The travel-study seminar group that Pastor Nichols participated in through the Presbyterian Peacemaking Program was interviewed while they were at Dom Kinonia in Minsk, the capital of Belarus, on the final day of the 13-day trip. An excerpt from the Presbyterian News Service article by Rich Copley:
“The travelers dove right into the conflict of the region on the second day of the trip by visiting Maidan Square in Kiev, the capital of Ukraine, one of the centers of the Ukrainian Revolution that saw the overthrow of Ukrainian President Viktor Yanukovych, who sought to forge stronger ties with Russia, in favor of a new government that favored working with the European Union.
Tensions between Russia and Ukraine have simmered and occasionally flared up ever since.
“Being in that square, our group was in a place that was significant — it felt like being in Tiananmen Square sort of, where something significant happened for this country,” said Rev. Carl Horton, coordinator of the Presbyterian Peacemaking Program. “That’s where we started to hear the story of the change in Ukraine … and when we moved on to the Russian side, I was struck by how it was a completely different perspective on this conflict.”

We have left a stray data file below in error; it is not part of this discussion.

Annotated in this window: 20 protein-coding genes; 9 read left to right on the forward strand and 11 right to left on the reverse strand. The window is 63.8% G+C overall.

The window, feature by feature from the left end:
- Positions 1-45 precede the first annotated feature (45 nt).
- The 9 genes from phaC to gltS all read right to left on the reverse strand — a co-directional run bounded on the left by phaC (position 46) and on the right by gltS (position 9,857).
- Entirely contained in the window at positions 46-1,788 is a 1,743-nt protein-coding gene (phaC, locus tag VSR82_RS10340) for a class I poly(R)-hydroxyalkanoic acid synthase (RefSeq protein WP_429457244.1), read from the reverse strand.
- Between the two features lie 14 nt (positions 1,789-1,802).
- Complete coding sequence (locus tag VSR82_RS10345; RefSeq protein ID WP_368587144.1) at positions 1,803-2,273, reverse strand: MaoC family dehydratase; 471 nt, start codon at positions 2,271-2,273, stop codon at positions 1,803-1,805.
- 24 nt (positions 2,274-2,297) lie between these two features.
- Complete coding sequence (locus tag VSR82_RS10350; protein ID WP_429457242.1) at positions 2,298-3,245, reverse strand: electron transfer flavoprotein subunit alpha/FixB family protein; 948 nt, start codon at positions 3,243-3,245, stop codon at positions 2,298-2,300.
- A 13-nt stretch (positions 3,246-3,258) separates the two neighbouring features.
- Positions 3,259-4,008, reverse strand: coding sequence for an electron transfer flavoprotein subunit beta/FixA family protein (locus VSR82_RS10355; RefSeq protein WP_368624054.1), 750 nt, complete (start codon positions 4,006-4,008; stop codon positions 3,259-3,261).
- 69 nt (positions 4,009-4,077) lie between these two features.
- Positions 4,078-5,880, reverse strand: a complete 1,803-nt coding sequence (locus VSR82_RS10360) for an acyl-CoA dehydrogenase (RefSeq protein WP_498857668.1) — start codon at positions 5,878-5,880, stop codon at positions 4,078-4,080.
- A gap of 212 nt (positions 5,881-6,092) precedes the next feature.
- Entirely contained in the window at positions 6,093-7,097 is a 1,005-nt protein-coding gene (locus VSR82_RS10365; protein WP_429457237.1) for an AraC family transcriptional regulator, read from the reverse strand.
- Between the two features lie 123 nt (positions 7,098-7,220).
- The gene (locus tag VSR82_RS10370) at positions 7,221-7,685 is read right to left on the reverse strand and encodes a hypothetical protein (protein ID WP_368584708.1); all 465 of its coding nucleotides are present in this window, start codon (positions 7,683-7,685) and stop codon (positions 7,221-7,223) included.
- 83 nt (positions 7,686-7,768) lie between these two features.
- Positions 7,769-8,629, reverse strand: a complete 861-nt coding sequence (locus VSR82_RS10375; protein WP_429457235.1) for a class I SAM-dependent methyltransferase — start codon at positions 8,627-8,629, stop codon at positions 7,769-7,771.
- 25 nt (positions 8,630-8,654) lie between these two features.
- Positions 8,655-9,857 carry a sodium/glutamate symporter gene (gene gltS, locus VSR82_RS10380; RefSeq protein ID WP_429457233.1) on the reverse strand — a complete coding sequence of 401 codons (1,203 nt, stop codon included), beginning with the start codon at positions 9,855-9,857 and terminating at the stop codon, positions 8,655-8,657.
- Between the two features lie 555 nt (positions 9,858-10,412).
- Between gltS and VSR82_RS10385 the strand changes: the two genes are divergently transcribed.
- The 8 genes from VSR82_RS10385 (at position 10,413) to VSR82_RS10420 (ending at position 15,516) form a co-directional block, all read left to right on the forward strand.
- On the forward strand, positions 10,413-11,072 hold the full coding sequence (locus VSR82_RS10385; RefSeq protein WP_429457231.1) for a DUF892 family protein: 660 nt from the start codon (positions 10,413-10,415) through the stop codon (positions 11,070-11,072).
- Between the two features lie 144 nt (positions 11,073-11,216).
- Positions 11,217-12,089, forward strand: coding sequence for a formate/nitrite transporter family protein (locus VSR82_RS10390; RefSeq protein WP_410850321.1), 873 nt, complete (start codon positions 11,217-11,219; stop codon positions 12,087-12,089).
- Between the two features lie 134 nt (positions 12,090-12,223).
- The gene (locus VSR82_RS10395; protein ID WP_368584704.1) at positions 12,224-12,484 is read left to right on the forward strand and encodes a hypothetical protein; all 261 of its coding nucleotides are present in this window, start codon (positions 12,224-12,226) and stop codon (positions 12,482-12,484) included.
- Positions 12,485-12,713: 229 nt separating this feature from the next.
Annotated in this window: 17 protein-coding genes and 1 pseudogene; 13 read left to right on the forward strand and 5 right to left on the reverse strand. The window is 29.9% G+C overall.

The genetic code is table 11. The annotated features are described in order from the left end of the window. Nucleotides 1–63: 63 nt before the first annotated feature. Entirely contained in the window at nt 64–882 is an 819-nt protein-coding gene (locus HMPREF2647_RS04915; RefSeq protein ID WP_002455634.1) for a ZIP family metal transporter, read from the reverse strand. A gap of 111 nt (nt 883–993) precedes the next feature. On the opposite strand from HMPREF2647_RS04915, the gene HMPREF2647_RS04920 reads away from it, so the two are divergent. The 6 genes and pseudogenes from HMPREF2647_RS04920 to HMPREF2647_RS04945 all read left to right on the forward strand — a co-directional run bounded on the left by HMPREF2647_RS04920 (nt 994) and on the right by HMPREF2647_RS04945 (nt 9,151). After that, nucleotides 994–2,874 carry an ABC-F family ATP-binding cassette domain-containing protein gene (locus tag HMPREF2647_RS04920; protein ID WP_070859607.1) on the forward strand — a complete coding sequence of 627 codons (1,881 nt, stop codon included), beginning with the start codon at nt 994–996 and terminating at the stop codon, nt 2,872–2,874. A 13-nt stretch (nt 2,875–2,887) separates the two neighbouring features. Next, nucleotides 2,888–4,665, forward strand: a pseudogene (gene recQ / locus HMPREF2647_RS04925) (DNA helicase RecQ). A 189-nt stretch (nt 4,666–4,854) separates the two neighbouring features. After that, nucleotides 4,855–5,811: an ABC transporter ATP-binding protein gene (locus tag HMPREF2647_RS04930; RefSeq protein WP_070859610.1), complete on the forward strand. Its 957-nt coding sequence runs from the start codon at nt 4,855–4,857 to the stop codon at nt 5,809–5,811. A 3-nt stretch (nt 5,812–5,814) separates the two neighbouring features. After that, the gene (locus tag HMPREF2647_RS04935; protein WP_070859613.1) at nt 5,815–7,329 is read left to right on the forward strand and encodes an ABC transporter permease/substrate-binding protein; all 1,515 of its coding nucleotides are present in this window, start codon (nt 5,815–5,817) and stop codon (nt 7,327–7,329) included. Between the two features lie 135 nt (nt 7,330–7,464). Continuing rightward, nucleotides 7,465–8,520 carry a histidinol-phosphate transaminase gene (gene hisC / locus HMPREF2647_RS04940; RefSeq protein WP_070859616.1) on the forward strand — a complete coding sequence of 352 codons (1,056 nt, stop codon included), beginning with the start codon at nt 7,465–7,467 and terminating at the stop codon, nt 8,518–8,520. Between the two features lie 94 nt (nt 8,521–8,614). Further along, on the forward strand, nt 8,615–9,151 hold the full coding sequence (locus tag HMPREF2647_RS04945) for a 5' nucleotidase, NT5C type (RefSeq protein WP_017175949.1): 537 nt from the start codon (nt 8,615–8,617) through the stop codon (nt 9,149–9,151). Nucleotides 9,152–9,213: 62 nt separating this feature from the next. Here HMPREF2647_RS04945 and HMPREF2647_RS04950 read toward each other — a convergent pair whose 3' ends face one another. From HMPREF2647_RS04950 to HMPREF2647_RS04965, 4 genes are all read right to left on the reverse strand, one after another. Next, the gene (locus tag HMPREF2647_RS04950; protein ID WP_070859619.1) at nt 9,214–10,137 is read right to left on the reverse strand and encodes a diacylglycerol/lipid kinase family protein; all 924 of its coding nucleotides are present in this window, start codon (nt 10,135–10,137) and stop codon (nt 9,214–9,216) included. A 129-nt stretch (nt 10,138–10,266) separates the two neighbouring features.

Selden Spencer of Collegiate Presbyterian Church in Ames, Iowa says, “The theme we quite often wrestled with is ‘What is the truth? What is going on? Where do you get your information?’ That continues to be a challenge.
“What I personally carry away is there is a lot of suffering, a lot of sorrow, and it almost feels like the misery of Stalin and World War II and reconstruction after that is ongoing. Folks are somewhat tired.”
Online readers can see the full article HERE. The article is also posted at the church.
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